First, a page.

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first_img It sealed a comfortable win for Everton and Martinez believes Lukaku, who scored 16 goals on loan at Goodison Park last season, can be a steal. “He is only a young man and I’m sure money can be spent in many ways but I didn’t mind the sum because he was money well spent,” he said. “When you bring a player into the club it’s always a gamble but in this case it wasn’t at all because we had the advantage of working with Rom over last season. “For us it was very important to keep him. I felt he developed a homely feeling, his relationship with the fans is quite unique and he is everything you expect in a striker. He is young, wants to win, he works extremely hard and he has everything.” It was Everton’s first win of the season and Martinez felt it was deserved, although he offered support to opposite number Alan Irvine. He said: “We scored at the right times and created chances. West Brom were fantastic though and they are in transition and trying to bed some players in. They play with a lot of energy but I felt we never looked like conceding until the last minute.” Irvine has been unable to play most of his summer signings after they arrived late in pre-season, with Joleon Lescott still out after a knee injury. He gave debuts to substitutes Sebastian Blanco and Georgios Samaras but the Baggies were jeered off after their third blank in a row. The Toffees’ record buy scored inside two minutes at The Hawthorns for his first goal since making his loan move from Chelsea permanent. He curled in from the edge of the box after Jonas Olsson’s poor clearance before Kevin Mirallas added a second thanks to Ben Foster’s mistake. Boss Roberto Martinez branded Romelu Lukaku a £28million bargain after he fired Everton to a 2-0 win at West Brom. And Irvine knows, despite being a work in progress, they need results. He said: “It needs to be as quick as possible, we are not in that pre-season period we would like to have been in when we were trying to build the team. We’re in the season and it’s important to get good results. “What I would say is that the players are working extremely hard to get there. We are seeing some good things but some mistakes are very costly for us. “Jonas and Ben are experienced Premier League players and don’t usually make those mistakes. “These lads are generally very consistent and they are devastated about the goals. Mistakes happen and we have to accept that and move on.” Press Associationlast_img read more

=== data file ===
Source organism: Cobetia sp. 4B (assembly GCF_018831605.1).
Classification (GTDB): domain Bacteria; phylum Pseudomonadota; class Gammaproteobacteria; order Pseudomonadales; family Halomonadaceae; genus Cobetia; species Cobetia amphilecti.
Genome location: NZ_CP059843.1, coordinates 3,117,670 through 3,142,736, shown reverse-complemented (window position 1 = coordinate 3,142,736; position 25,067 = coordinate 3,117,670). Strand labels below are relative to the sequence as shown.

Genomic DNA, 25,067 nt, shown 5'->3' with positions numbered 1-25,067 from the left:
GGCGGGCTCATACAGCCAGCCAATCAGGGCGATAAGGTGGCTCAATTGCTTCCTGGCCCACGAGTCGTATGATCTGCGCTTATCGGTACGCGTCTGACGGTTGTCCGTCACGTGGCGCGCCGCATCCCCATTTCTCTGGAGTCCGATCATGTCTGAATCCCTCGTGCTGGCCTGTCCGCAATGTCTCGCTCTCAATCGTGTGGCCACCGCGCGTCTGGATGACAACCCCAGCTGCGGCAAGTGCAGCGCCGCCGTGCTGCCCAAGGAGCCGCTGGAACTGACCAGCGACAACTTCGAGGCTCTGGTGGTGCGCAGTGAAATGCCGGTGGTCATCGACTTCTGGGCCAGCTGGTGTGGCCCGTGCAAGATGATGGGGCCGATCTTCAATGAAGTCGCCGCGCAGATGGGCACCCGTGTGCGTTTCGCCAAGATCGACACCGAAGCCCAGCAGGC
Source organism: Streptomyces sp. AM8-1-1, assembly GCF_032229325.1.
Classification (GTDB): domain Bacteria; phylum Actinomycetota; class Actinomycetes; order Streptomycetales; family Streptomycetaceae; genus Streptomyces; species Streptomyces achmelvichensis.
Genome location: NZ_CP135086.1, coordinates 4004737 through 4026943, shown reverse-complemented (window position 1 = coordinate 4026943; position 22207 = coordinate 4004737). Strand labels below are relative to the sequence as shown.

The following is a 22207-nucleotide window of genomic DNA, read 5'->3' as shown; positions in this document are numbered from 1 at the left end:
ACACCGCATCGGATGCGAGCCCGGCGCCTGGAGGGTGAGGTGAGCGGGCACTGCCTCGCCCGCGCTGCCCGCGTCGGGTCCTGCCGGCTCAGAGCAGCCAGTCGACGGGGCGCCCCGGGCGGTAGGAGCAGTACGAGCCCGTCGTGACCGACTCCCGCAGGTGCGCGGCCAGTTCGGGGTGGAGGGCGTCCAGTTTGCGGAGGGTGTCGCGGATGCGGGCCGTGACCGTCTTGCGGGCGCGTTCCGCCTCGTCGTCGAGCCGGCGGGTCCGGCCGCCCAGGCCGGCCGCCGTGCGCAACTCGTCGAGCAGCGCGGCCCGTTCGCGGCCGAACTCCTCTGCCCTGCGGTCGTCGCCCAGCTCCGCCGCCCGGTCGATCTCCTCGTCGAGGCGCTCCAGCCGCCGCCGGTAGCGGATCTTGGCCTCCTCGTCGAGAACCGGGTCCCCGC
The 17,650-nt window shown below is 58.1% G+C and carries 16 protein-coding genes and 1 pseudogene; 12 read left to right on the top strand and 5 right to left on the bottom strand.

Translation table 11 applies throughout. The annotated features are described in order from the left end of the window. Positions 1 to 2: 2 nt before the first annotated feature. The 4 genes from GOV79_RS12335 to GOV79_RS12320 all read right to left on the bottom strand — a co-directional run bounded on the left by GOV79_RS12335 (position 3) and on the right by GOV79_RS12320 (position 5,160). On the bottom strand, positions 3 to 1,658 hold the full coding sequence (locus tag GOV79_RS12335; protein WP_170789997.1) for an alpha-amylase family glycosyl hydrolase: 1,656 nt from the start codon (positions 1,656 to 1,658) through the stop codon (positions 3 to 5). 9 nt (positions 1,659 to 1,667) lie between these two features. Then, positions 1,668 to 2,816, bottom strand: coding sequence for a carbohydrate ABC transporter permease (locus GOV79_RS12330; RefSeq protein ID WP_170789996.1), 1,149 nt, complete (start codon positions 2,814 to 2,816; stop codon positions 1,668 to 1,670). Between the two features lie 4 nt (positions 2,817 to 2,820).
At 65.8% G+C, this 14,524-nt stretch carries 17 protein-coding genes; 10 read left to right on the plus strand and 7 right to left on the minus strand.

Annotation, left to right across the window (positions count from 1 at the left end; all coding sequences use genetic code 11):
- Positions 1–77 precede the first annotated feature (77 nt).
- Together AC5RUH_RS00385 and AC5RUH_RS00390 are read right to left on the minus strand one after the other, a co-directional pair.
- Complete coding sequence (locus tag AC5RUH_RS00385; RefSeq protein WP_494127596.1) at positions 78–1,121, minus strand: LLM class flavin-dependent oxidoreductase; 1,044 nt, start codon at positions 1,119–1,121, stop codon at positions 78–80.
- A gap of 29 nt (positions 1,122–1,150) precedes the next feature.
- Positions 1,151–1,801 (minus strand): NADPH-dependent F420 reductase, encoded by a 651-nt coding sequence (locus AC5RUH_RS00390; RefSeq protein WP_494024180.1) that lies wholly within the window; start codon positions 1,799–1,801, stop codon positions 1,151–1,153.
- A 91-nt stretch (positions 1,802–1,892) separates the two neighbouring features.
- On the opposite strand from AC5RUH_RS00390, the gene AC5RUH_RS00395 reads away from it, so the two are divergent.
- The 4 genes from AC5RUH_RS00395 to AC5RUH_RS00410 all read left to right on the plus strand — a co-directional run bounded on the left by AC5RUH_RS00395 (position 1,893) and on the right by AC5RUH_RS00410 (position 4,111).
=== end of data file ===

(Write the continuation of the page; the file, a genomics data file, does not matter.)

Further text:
Zenith Bank WBL: AHIP Savours Victory over First Deepwater

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first_imgKano-based Adolescent Health and Information Programme, (AHIP) Basketball Club, yesterday defeated First Deepwater Basketball Club of Lagos 56-53 in one of the Zenith Bank Women Basketball League games in Asaba.AHIP’s victory was the high point of the matches decided on Tuesday.Other teams that also won in the second phase of the league include; IGP Queens who defeated Taraba Hurricanes 61-22 while GT 2000 also snatched a 38-39 victory against Customs. Zamfara Babes lost to immigration 36-44 while Benue Princess defeated Plateau Rock.Speaking after his team’s victory against First Deepwater, Coach of AHIP, Wilson Idanwenkai, told reporters that his girls had a good game.He commended his players for sticking to the game plan even in the face of biased officiating from the referees. “We had a nice game against First Deepwater and it was good that it ended in our favour. However, the referees looked like they were acting out a script and it is a bad development. It seems some of the teams are desperate to qualify for the Final Eight. This perhaps is the reason for the desperation to win at all costs. This is the cause of the rivalry that is becoming unhealthy among teams,” reasoned the AHIP coach.Despite his team’s good showing in the second phase of the Zenith Bank Women’s League so far, Idanwenkai insisted that AHIP is not desperate to play in the Final-Eight in Lagos.“What my organisation is concerned about is to develop players that will become top players in future. We are not in the league to win-at-all-cost, but add glamour to it by training players to become stars. We don’t want to be part of any group that is desperate for laurels,” stressed the coach.He buttressed his position by pointing out that over 70 per cent of the players playing in the league came from AHIP basketball programmes.“I must say that the standard of the league has improved. The teams are more balanced and churning out good performances, which is good for the overall improvement of the women’s game. I enjoin all the teams to contribute their quota to the rise of basketball in the country.Idanwenkai however admitted that there are no small teams in the league anymore.With yesterday’s victory, AHIP has now won four games this season. Its next game in the series is against GT 2000 tomorrow evening.Share this:FacebookRedditTwitterPrintPinterestEmailWhatsAppSkypeLinkedInTumblrPocketTelegramlast_img read more